I think this is a good point. A number things I do is based on "perception". I prefer a hammock with a bugnet instead of one without (even though it would save me a few ounces). My "perception" is I feel safer (I know, I know laugh on ... ). Perception is reality.
    Dan

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  4. #24
    Senior Member Scratch's Avatar
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    Quote Originally Posted by Kankujoe View Post
    But now the question... Which gear should be bulletproof regardless of weight & Which gear can be lite weight without compromising function/comfort?
    My response would be: The more protected the gear, the less "bulletproof" it needs to be. The backpack is the most exposed. I think it needs to be bulletproof (to the wearer's definition). My titanium pot is in my pack and by golly, it's titanium ... so I don't need to think about it. I wouldn't want a mylar tarp but 210denier nylon would be overkill (IMO). I guess the definition of "bulletproof" for a hammock would depend on how & where a person uses them. If I were constantly having to go to the ground, my definition might change.

    I'm still experimenting with water filtration devices. I've had my sweetwater break in the field (twice), my frontier pro clog, chemicals are slow but reliable, boiling water is reliable but uses up fuel and takes time .... I'm playing with a Seripen now. So far, so good. But who knows what I'll be using next year ... trying to find the best compromise between function and comfort (in my case, comfort = weight).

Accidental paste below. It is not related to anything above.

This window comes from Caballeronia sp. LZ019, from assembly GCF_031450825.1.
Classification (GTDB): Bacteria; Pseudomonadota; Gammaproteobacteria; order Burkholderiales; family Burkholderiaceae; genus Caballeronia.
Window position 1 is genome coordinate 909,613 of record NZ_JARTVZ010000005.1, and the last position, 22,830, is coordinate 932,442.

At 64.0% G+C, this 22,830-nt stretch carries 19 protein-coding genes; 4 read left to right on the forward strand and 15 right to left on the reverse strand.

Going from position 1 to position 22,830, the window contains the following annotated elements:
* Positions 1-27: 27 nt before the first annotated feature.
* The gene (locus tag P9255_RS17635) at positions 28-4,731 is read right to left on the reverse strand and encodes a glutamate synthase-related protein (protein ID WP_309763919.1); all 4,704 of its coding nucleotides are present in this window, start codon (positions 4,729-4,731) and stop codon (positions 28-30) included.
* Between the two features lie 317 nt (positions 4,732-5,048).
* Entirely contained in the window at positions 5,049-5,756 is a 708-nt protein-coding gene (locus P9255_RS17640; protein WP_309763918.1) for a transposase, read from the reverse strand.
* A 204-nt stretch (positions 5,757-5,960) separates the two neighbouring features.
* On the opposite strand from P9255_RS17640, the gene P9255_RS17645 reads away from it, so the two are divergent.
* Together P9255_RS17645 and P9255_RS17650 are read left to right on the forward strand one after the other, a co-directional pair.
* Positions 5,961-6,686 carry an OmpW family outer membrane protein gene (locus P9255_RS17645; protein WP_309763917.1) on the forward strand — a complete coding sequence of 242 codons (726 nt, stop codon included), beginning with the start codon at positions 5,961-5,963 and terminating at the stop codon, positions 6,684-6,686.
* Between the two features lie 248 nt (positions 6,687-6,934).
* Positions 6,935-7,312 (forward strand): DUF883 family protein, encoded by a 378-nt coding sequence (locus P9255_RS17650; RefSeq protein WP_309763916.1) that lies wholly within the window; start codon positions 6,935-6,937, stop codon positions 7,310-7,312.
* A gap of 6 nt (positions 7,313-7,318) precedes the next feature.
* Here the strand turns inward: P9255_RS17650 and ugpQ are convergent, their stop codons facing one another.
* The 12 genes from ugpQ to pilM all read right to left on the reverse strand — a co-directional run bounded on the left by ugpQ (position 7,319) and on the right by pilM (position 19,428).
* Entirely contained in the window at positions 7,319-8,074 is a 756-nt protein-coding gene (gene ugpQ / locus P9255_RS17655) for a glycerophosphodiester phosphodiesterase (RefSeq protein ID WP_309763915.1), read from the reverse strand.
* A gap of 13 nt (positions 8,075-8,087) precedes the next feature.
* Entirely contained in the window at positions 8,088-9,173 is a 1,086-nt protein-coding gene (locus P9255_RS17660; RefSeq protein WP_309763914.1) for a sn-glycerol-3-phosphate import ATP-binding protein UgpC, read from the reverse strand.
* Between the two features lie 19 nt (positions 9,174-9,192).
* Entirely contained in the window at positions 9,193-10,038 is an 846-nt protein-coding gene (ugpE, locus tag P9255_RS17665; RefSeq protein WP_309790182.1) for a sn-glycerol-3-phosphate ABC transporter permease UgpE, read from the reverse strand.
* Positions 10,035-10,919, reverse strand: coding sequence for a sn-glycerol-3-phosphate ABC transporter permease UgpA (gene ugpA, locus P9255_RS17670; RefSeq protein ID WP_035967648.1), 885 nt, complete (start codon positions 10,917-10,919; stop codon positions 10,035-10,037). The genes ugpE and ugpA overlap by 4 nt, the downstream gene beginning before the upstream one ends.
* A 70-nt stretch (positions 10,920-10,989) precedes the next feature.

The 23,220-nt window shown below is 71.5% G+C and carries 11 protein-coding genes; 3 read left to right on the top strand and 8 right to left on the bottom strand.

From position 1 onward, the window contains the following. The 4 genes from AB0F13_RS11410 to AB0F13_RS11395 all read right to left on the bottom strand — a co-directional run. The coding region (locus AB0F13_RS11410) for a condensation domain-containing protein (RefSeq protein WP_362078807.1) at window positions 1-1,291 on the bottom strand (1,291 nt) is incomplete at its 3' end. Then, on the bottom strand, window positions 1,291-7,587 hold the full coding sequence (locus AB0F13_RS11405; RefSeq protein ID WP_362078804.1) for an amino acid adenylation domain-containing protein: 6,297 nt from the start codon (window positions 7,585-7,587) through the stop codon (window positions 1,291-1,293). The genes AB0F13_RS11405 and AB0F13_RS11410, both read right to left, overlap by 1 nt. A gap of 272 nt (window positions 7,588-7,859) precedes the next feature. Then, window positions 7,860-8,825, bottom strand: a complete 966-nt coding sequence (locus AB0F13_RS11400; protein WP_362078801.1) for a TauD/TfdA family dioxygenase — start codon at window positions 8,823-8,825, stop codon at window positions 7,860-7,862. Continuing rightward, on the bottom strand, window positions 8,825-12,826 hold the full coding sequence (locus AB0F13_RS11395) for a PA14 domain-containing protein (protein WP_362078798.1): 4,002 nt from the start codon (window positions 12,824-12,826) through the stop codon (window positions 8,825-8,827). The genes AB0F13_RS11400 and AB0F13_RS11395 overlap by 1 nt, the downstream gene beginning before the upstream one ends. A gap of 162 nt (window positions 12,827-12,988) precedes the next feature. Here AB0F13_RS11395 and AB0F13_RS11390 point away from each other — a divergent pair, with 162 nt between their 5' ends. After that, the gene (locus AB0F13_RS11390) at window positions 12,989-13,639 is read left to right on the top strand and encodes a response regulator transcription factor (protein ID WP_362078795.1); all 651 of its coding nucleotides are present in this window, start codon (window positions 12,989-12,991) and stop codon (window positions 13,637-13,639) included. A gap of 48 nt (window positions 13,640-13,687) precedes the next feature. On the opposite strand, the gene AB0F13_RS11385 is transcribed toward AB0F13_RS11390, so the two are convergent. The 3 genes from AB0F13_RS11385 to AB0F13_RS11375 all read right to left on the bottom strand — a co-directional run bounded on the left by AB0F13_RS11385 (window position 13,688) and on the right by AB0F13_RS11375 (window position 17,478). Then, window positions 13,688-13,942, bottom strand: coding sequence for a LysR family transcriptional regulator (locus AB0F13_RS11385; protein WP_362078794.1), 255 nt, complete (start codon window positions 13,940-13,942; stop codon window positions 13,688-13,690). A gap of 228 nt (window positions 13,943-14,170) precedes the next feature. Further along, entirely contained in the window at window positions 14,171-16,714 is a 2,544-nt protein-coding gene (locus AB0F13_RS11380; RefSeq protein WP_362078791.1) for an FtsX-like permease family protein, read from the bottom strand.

Good thread.
    Dan

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  5. #25
    Senior Member Kankujoe's Avatar
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    This is a great thread with great responses!!

    It's great to hear from the people out there doing the adventures... what works, what doesn't and why...

    It's easy getting caught in "the next best thing," I'd like to know what has done well over time and is still doing well...
    KJ

  6. #26
    Senior Member molawns's Avatar
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    Some great responses!

    For me, it's not an issue of Old School vs. New School. I have certain criteria I follow when selecting and using gear, but it is a delicate balancing act. Here's the "prioritized factors" I follow when selecting and using gear (in no particular order)...

    1.) packability
    2.) versatility
    3.) reliability
    4.) convenience
    5.) weight

    When selecting a piece of gear, it gets evaluated on each of these points. I don't use a set particular order, since different activities have different priorities. Most of my time spent outdoors is either kayaking or day hiking...two different activities with different needs. Kayaking affords me the ability to pack a bit heavier than if I were actually carrying the gear on my back, so the priority order would change accordingly. When day hiking, my priority needs change a bit and I go lighter. Sometimes, time-tested gear that's bombproof is what I need. Other times, it's "New School", cobweb-thin and light-as-a-feather stuff that I haul around.

    I first discovered these principals from an article found here. It's a good read. Mainly geared towards paddling, but like I said you can change the order of the priorities to suit your particular hobbies and/or personal requirements. (Yes, I'm the one who contributed my picture/breakdown of my summer loadout found at the bottom of the article. My set-up is a bit different now, though.)

  7. #27
    Senior Member TeeDee's Avatar
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    Quote Originally Posted by Hike4WD View Post